This passing weekend was Valentine’s Day, the celebration of love. My husband is particularly anti-cupid and refuses to acknowledge the day on any level. I, on the other hand, think it’s a good opportunity to think about those we love, even if we don’t buy into the boundless commercialism. And so in the spirit of love, I thought I’d remember one of the great love stories of all time – Romeo and Juliet. The story is well known so I won’t retell it here but rather share what Romeo and Juliet has meant and does mean to me as a reader.
I first studied Romeo and Juliet in Year 9 and, at fourteen years old, was a typically emotional and hormonal teenager. It was the perfect age to read this tragic tale of star crossed lovers. Filled with intemperate emotion, the cruel beast of fate, and a perpetual need to resist authority, if you haven’t read Romeo and Juliet as a teenage girl that I don’t think you ever really get it.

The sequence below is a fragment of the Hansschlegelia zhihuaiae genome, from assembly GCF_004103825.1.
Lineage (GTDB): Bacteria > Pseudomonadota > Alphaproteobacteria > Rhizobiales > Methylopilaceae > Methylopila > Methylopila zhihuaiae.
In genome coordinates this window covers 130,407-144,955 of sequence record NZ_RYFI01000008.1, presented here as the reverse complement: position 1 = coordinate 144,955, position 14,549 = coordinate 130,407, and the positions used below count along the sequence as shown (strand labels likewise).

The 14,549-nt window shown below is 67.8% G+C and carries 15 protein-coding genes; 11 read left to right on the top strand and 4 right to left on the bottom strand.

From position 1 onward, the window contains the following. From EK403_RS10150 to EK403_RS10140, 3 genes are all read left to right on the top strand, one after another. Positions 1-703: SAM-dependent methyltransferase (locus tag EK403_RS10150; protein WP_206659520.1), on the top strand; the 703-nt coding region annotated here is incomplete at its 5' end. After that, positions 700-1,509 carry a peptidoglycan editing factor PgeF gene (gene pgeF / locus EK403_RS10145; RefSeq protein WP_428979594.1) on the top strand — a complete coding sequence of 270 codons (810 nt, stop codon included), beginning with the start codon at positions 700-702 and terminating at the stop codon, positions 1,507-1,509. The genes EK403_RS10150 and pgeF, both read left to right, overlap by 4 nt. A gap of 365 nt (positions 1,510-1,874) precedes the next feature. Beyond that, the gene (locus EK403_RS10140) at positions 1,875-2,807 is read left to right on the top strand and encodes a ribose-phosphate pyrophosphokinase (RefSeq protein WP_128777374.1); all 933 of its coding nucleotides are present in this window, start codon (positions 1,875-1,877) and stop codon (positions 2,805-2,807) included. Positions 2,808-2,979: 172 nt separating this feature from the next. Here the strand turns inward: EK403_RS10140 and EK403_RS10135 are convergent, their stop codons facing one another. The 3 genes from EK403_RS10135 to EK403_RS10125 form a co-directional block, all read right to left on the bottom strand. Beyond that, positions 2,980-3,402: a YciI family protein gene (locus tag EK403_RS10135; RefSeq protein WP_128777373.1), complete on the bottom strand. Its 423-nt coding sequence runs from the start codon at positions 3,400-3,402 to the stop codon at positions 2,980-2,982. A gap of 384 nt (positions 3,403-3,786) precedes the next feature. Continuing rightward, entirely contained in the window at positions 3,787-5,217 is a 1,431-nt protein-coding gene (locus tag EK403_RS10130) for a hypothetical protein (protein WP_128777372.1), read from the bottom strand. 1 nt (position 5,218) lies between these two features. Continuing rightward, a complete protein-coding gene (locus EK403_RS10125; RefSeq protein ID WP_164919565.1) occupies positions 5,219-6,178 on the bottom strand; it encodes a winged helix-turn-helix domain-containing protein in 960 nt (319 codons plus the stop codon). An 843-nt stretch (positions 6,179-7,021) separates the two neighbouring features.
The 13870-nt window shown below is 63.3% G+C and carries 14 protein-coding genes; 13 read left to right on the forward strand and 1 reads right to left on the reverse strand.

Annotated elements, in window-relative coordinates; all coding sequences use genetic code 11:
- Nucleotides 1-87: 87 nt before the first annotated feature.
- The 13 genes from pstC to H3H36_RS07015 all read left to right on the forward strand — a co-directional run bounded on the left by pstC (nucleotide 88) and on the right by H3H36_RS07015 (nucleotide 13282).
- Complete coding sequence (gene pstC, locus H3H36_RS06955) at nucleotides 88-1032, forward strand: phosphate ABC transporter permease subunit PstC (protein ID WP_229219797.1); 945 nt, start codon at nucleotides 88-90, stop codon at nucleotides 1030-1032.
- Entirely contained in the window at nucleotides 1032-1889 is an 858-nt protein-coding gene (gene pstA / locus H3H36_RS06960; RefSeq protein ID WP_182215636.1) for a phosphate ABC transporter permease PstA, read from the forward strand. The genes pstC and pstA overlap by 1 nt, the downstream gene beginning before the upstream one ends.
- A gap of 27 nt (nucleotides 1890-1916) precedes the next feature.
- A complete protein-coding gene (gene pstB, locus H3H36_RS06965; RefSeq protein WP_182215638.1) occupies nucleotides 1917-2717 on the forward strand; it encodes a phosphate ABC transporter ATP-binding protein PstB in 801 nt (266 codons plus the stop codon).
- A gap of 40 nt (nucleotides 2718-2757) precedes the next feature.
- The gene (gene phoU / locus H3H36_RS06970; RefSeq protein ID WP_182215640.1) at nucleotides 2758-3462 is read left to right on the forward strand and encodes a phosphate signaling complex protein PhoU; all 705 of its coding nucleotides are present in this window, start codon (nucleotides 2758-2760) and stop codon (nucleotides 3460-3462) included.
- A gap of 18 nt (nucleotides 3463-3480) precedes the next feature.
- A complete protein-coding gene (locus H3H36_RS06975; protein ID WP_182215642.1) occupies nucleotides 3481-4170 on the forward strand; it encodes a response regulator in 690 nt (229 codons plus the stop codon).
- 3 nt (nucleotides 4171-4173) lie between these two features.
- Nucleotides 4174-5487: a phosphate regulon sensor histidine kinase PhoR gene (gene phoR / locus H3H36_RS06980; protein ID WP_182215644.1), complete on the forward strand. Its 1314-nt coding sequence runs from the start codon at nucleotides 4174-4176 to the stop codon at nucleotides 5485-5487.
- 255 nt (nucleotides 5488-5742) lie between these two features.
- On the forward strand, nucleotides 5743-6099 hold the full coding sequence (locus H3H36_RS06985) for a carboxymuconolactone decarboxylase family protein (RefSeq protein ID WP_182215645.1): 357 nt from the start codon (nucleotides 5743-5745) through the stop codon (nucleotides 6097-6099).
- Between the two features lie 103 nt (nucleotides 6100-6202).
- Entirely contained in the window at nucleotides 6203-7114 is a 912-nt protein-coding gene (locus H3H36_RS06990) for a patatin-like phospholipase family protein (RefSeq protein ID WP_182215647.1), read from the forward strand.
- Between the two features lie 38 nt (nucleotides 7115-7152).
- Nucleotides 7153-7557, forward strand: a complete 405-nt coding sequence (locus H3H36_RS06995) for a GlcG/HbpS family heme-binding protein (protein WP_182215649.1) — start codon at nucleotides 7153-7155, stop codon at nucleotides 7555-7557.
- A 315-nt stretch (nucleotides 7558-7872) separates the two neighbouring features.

Romeo and Juliet as lovers are unlike any others in Shakespeare’s repertoire. I never really understood the connection between Troilus and Cressida and thought Troilus himself was a little too self-obsessed and preoccupied with the images of love, rather than being compelled into action. Mark and Cleopatra fare slightly better in my view but I always return to Romeo and Juliet when I want to capture the spirit of young all-consuming and passionate love.
For never was there a story of more woe, than this of Juliet and her Romeo.
Gets me. Every. Single. Time.